You’ve got to wonder what the point of picking through the statements of Johnson – a man even more economical with the truth than with the economy – in order to figure what he’ll do. Instead, look at what he actually is doing, along with the pressures that the economy faces, and how Britain’s new position in the world affects this.

Spend, spend, spend

Let’s take a look at the Tories’ spending commitments. Over at The Full Brexit, Jones enthuses over the

£100bn ‘infrastructure revolution’, aimed at ‘levelling up’ the ‘left behind’ areas that backed Brexit so heavily. These terms were also used in the Labour Party manifesto. The manifesto prioritises transport infrastructure in the North, Midlands, and Southwest, with £28.8bn on roads alone, plus enhanced bus services, in addition to the regeneration of town centres.

The state is also expected to become a leading investor in science and technology-led growth, including through higher research funding, tax breaks for R&D, the crowding-in of private investment, and the use of public procurement to support innovation and start-ups.

Now, before we get all excited over Tory manifesto promises, let’s remember those pledged 200,000 starter homes from their 2015 manifesto – not one of which got built. Not one brick laid upon another. And not because everything got tangled up in EU red tape.

Will these infrastructure projects happen? Maybe. I don’t know. But another weird-haired narcissist came to power promising big infra spend: Trump committed $200bn in Federal funds to catalyse at least $1.5trn in private infrastructure investments. To date, the sound of pile drivers set to work by this plan is deafening. In its silence. And, again, the bureaucrats of Brussels haven’t stopped US development. It may happen, but infrastructure development is notoriously slow.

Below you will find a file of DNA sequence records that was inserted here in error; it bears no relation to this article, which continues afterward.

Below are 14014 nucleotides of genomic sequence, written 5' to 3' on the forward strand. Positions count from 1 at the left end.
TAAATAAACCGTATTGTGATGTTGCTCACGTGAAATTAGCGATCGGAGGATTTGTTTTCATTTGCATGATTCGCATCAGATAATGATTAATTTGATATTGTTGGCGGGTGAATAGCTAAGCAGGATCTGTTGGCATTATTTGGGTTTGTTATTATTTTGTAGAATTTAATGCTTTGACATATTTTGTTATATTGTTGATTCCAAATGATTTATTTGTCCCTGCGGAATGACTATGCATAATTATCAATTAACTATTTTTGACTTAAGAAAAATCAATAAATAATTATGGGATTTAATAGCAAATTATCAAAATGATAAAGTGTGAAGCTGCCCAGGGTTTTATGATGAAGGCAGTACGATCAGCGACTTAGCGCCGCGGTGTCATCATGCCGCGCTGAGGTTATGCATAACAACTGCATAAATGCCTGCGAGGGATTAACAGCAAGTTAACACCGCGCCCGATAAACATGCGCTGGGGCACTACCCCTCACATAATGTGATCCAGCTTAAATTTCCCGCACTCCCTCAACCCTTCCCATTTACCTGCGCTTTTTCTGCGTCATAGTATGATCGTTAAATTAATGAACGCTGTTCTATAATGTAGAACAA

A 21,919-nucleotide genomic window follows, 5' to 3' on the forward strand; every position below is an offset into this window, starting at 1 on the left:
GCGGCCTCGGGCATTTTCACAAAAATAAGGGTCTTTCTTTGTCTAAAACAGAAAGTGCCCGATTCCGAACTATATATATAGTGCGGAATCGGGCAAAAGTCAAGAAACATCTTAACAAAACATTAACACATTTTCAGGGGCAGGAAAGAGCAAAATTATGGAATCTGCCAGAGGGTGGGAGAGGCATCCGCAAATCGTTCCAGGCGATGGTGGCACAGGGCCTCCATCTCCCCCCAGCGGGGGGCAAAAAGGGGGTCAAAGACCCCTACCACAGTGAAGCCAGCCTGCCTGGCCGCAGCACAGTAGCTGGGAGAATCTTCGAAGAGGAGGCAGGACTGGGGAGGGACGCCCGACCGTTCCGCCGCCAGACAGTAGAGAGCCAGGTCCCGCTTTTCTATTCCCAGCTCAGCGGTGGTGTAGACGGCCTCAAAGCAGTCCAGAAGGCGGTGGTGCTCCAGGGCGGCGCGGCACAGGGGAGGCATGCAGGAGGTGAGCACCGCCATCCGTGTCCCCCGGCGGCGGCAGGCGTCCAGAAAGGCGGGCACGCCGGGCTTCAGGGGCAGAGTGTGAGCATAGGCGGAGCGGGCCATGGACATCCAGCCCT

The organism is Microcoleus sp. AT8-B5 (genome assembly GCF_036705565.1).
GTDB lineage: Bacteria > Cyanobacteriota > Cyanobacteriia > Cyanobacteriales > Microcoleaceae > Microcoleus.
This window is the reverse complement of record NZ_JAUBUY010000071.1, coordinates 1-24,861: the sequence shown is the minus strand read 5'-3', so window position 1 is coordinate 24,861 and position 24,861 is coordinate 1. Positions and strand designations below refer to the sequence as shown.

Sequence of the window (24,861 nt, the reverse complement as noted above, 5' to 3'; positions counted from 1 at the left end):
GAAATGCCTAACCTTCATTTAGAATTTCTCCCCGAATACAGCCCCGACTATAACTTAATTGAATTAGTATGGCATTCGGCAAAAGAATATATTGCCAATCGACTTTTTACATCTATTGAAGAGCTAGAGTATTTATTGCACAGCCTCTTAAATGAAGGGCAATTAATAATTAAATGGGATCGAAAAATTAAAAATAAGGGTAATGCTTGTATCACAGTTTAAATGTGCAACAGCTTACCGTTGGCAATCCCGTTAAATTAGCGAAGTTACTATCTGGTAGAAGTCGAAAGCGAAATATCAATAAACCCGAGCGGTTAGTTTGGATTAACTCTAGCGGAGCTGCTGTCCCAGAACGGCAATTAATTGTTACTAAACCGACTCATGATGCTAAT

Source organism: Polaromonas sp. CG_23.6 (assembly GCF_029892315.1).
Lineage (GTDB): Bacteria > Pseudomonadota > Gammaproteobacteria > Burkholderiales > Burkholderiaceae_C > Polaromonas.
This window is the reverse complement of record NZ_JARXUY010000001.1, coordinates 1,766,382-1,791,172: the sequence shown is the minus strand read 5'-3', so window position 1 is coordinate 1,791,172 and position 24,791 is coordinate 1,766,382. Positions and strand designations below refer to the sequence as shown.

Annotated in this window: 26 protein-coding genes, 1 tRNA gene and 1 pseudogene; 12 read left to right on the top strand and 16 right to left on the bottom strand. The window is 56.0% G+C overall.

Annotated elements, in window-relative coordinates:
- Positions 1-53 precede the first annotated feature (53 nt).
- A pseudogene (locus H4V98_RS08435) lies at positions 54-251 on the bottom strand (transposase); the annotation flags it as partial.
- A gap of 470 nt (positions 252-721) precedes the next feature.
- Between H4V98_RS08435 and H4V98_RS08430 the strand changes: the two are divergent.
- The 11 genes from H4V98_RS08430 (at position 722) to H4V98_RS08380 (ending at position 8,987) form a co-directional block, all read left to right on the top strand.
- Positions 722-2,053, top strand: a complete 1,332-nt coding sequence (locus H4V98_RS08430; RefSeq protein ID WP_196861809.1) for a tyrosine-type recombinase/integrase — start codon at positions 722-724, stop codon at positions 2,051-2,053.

Where’s the money coming from for the Tories’ plans? Johnson says that Britain could adopt ‘pro-competitive regulation’ and tax ‘simplification’. That means that it isn’t going to come from taxing either wealthy individuals or corporations, as such ‘simplification’ always means tax cuts for them. So it’s got to come from gilt issuance – government debt.

That makes sense, after a fashion, as the rule of thumb is that governments finance recurrent expenditure – such as their workers’ wages or NHS drug purchases – from taxation, and infrastructure spend and the like from bond markets. Begs the question as to how you pay the staff for the hospitals you’re going to build, but let’s park that one.

Will the government get this £100bn from the bond markets? At the tail end of last year, Javid was saying how low rates with a steady tick of inflation basically equalled free money. And he’s not wrong: the coupon – interest paid – on a 30-year government bond is 1.75%. December 2019 inflation was 1.4%, so borrowing is incredibly cheap, and it wouldn’t take much of a lift in inflation for it to be money for nothing.

But this isn’t a new thing, as lefty economics blogger Chris Dillow pointed out back in 2017.

Could the government raise the money through debt issuance without yields spiking to punitive levels? Quite possibly. Will they do it? I wouldn’t bet the farm on it. Chancellor Philip Hammond also called an end to austerity three years ago, as did George Osborn five years ago. And yet here we still are.